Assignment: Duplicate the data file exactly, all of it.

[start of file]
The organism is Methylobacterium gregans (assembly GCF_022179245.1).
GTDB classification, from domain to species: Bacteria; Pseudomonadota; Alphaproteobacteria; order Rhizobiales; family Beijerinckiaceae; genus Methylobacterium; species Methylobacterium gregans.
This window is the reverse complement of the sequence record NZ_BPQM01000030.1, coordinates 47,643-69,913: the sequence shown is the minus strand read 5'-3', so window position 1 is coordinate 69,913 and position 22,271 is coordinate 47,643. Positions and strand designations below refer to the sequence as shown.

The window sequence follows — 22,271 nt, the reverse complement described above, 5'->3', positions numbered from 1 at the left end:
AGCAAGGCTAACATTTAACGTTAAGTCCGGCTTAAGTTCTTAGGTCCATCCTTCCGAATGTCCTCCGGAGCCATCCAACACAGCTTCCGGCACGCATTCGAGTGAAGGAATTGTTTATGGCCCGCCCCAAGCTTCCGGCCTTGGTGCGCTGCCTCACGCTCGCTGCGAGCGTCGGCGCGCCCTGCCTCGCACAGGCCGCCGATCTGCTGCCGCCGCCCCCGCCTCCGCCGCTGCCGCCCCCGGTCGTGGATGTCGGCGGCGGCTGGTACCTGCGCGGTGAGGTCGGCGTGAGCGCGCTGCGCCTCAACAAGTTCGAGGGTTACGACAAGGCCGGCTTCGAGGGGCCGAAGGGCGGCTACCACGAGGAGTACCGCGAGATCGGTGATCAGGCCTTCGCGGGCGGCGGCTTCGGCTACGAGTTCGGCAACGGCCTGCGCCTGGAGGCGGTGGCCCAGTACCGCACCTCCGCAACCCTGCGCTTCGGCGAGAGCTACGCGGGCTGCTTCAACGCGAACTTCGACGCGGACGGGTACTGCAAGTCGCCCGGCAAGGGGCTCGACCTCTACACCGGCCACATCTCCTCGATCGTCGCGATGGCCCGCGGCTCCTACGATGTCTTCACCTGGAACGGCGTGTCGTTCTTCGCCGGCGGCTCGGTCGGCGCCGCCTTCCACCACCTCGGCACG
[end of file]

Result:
The organism is Methylobacterium gregans (assembly GCF_022179245.1).
GTDB classification, from domain to species: Bacteria; Pseudomonadota; Alphaproteobacteria; order Rhizobiales; family Beijerinckiaceae; genus Methylobacterium; species Methylobacterium gregans.
This window is the reverse complement of the sequence record NZ_BPQM01000030.1, coordinates 47,643-69,913: the sequence shown is the minus strand read 5'-3', so window position 1 is coordinate 69,913 and position 22,271 is coordinate 47,643. Positions and strand designations below refer to the sequence as shown.

The window sequence follows — 22,271 nt, the reverse complement described above, 5'->3', positions numbered from 1 at the left end:
AGCAAGGCTAACATTTAACGTTAAGTCCGGCTTAAGTTCTTAGGTCCATCCTTCCGAATGTCCTCCGGAGCCATCCAACACAGCTTCCGGCACGCATTCGAGTGAAGGAATTGTTTATGGCCCGCCCCAAGCTTCCGGCCTTGGTGCGCTGCCTCACGCTCGCTGCGAGCGTCGGCGCGCCCTGCCTCGCACAGGCCGCCGATCTGCTGCCGCCGCCCCCGCCTCCGCCGCTGCCGCCCCCGGTCGTGGATGTCGGCGGCGGCTGGTACCTGCGCGGTGAGGTCGGCGTGAGCGCGCTGCGCCTCAACAAGTTCGAGGGTTACGACAAGGCCGGCTTCGAGGGGCCGAAGGGCGGCTACCACGAGGAGTACCGCGAGATCGGTGATCAGGCCTTCGCGGGCGGCGGCTTCGGCTACGAGTTCGGCAACGGCCTGCGCCTGGAGGCGGTGGCCCAGTACCGCACCTCCGCAACCCTGCGCTTCGGCGAGAGCTACGCGGGCTGCTTCAACGCGAACTTCGACGCGGACGGGTACTGCAAGTCGCCCGGCAAGGGGCTCGACCTCTACACCGGCCACATCTCCTCGATCGTCGCGATGGCCCGCGGCTCCTACGATGTCTTCACCTGGAACGGCGTGTCGTTCTTCGCCGGCGGCTCGGTCGGCGCCGCCTTCCACCACCTCGGCACG